Guest Post Article
The following is a guest post written by Melissa Chan of Literary Book Gifts.
Pen and Pad or Laptop? Why the Platform You Write On Matters
It is undeniable that much of writing takes place brainstorming, jotting down ideas on fragments of paper, or just working through plots and characters in one’s mind. But when it comes down to getting the words on paper and into a cohesive draft, there are plenty of different ways in which this task can be accomplished. In recent years smartphones and other writing software have the ability to replace even the classic blank page document. Digital computers and the technology within them has come a long way and really made an impact on the ways it is possible to write.
It can be easy to say, “well this doesn’t matter, writing is simply one’s ideas and the way in which you get them out of your head into a book is not of any consequence.” But I’m not entirely sure this is true. Here are a few reasons why I think the platform you write on matters, perhaps they will help you consider how you write and how it might affect your finished work.
I am personally a fan of paper over the laptop. I’ve not written anything of substance just yet, but on the occasions that I have tried it to do so, I have had much more success with pen to paper. With ink and unlined paper I am seemingly able to get my ideas out faster. Although this may appear counterintuitive since like most people I can type at a much faster rate than I can write with a pen, it is something that works for me. The digital interface doesn’t allow for arrows, scribbling out parts of sentences while leave traces of what was left behind, or doodles on the edges. New writing programs may have advanced features such as notes in the margins, and embedded in-line notes but none compare to the simple ease of pen to paper.
How you write dictates where you write
There are definitely advantages of the laptop or other digital forms of writing. As I mentioned before, typing speed is a given. The computer can check your spelling and grammar as you write. It can also store thousands of pages of research and writings that you can quickly search through on demand. Instead of an entire library of notes, the laptop’s database can be accessed from a coffee shop, on vacation, or even miles above the ground on an airplane. Writing on paper can be portable. Notebooks of course can be carried everywhere and don’t require electricity to work. This I suppose depends on the need of an individual writer. Sitting on a park bench writing in a notebook is a much more different experience than a laptop, even on that same park bench. For those who write on a monitor with full keyboard and mouse at home, a notebook is perhaps the only way that they will be able to write out of the house.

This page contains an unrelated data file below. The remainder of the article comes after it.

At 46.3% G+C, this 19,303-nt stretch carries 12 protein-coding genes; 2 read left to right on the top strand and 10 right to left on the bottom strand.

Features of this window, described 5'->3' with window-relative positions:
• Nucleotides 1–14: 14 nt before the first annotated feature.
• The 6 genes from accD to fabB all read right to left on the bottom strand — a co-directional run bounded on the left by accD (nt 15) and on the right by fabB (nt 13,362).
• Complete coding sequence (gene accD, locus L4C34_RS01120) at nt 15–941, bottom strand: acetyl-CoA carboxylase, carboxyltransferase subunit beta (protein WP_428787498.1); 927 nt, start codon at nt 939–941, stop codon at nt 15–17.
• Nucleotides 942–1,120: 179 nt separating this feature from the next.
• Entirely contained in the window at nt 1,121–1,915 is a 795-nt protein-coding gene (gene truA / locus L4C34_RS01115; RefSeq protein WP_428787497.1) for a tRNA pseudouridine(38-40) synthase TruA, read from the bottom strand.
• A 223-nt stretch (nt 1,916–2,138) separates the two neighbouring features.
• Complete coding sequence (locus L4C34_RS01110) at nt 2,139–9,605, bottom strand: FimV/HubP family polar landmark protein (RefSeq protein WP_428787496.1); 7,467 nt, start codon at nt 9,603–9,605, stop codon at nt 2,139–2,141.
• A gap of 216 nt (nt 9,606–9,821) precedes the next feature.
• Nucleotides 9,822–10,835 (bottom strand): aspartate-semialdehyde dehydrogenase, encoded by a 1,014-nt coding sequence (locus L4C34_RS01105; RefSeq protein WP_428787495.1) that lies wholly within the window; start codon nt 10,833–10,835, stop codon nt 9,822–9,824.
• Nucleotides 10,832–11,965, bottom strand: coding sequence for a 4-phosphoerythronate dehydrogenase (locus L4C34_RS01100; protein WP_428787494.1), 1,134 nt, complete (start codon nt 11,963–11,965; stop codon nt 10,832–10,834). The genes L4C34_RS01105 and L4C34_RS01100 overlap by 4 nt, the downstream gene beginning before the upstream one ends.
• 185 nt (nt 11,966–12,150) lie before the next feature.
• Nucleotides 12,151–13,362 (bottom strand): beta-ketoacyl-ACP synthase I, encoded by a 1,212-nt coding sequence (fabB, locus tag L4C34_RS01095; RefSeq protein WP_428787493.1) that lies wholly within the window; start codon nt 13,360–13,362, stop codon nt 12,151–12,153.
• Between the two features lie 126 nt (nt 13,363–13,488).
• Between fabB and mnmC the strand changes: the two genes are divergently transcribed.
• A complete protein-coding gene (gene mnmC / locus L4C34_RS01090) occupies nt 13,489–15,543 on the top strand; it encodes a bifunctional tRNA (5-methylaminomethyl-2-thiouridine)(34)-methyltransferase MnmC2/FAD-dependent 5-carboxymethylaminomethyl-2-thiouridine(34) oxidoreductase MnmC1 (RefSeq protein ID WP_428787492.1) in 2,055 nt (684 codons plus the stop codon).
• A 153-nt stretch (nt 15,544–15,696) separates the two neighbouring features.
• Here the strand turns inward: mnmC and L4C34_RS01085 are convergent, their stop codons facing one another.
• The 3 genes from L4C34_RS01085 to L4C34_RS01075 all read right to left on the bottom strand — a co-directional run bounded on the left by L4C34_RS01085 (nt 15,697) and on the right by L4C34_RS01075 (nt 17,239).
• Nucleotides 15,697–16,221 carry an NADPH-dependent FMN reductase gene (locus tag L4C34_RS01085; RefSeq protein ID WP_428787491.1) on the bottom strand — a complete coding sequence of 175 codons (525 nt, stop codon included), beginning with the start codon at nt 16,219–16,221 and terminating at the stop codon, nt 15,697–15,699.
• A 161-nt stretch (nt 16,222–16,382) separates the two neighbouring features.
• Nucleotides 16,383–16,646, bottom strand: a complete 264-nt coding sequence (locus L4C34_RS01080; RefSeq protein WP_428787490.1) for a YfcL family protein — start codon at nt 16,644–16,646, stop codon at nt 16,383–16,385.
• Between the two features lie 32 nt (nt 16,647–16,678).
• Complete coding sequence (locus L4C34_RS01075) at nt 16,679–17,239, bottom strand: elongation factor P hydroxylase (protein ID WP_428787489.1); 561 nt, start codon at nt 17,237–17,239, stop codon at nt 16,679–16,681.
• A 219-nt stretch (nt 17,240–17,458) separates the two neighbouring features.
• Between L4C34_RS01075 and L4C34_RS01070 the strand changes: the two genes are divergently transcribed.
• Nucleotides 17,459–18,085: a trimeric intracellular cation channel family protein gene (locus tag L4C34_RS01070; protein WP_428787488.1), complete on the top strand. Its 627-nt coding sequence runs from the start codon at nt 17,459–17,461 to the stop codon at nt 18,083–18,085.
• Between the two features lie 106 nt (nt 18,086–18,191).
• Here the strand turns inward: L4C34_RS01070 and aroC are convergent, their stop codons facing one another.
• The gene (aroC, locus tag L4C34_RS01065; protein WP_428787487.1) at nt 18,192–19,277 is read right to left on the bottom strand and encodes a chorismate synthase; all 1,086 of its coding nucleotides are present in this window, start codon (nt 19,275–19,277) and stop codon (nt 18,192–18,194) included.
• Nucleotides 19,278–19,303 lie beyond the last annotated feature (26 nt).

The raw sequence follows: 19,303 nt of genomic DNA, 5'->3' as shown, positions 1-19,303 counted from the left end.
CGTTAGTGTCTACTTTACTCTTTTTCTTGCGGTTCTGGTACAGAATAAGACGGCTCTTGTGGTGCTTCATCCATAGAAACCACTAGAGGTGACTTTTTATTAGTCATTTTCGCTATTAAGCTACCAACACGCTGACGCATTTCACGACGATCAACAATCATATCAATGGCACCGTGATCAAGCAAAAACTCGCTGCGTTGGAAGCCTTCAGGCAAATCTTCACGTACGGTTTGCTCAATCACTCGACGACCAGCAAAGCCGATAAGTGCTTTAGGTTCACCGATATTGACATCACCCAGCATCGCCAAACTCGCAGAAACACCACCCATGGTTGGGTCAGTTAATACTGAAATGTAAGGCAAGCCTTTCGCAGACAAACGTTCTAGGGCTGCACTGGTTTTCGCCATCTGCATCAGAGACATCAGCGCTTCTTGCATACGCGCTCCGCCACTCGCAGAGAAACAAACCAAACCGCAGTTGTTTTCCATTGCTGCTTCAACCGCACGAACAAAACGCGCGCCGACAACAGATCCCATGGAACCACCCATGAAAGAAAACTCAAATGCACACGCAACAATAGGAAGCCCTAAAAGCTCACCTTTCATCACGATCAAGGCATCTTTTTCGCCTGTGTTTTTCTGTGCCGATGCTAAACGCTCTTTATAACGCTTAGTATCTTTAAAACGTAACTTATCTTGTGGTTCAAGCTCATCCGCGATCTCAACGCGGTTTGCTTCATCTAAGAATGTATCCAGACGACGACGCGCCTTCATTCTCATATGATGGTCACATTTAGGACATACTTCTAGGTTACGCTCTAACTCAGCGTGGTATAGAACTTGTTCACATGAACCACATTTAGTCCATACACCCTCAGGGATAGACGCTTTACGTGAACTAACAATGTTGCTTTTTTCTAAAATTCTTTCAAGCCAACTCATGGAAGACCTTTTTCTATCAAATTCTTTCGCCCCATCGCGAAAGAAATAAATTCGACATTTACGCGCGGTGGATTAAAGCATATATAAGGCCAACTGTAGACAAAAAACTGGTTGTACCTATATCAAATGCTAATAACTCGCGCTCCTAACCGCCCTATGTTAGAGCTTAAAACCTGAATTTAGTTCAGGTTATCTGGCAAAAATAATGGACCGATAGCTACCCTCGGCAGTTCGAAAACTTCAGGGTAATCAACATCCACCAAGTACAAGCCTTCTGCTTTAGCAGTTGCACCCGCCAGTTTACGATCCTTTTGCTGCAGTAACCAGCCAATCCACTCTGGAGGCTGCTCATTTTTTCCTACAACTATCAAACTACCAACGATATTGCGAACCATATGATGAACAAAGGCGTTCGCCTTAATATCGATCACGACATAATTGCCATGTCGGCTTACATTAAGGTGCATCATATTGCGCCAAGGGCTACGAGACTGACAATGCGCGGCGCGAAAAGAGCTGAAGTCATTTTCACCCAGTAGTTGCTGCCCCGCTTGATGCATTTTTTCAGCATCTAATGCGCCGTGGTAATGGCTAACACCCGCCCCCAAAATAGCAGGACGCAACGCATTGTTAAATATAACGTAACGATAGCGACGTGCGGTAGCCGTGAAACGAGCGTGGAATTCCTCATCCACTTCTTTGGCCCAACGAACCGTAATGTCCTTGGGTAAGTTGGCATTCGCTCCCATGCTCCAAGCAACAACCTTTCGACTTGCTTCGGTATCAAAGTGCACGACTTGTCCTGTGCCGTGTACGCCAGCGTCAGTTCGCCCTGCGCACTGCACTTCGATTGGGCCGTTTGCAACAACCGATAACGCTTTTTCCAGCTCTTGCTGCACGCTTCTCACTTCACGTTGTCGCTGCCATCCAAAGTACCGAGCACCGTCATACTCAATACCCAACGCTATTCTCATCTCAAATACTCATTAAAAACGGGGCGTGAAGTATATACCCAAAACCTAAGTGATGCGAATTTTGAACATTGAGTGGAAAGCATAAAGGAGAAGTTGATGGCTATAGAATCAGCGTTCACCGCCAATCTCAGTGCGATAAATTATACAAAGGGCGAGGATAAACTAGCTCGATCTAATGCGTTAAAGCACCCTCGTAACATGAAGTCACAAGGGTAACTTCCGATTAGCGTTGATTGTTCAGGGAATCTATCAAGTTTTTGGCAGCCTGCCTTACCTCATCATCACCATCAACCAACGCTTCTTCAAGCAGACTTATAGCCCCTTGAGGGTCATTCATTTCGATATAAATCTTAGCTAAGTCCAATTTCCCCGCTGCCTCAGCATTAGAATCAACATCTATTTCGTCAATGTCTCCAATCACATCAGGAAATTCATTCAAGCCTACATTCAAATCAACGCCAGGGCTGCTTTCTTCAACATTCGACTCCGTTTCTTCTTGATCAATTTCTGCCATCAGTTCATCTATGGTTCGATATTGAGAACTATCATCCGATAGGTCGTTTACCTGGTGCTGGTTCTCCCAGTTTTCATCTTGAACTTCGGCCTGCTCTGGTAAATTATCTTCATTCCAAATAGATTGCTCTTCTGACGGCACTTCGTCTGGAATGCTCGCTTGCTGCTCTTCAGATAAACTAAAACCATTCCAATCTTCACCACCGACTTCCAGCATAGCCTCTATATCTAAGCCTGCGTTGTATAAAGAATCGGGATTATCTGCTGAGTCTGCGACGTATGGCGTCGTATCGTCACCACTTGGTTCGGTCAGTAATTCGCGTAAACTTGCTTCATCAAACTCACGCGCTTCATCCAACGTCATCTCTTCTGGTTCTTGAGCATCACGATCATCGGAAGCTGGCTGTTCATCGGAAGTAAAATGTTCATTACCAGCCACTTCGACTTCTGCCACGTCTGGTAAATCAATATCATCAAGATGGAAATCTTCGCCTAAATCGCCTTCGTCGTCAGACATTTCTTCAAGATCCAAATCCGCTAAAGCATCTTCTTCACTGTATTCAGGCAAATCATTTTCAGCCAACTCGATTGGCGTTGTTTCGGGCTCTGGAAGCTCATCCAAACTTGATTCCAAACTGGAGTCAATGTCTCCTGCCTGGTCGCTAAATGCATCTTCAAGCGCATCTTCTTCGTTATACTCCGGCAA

Before the rise of technology, authors had limited options for writing platforms. I wouldn’t be surprised if many contemporary authors elect to write directly on the computer because of it’s many benefits which include speed and efficiency. The platform in which an author writes is by no means as important as the writing itself, but as I am always interested in craft, and the human experience of creating art, it’s a question I have contemplated over the years. My conclusion is that the means of art creation does have an impact on the final outcome of any work of art, and that certainly includes literature.
I hope that some of my thoughts on writing platforms help you consider the way in which you write and how that influences your work as an author. Thank you so much for listening.
Melissa Chan is an occasional writer and the founder of Literary Book Gifts, a virtual gift shop for book lovers, readers, and writers. The store features authors and titles from classic books for all to appreciate.
How do you get your ideas into a finished book? Let me know your thoughts in the comments below.
(Special thanks to Melissa Chan for this article.)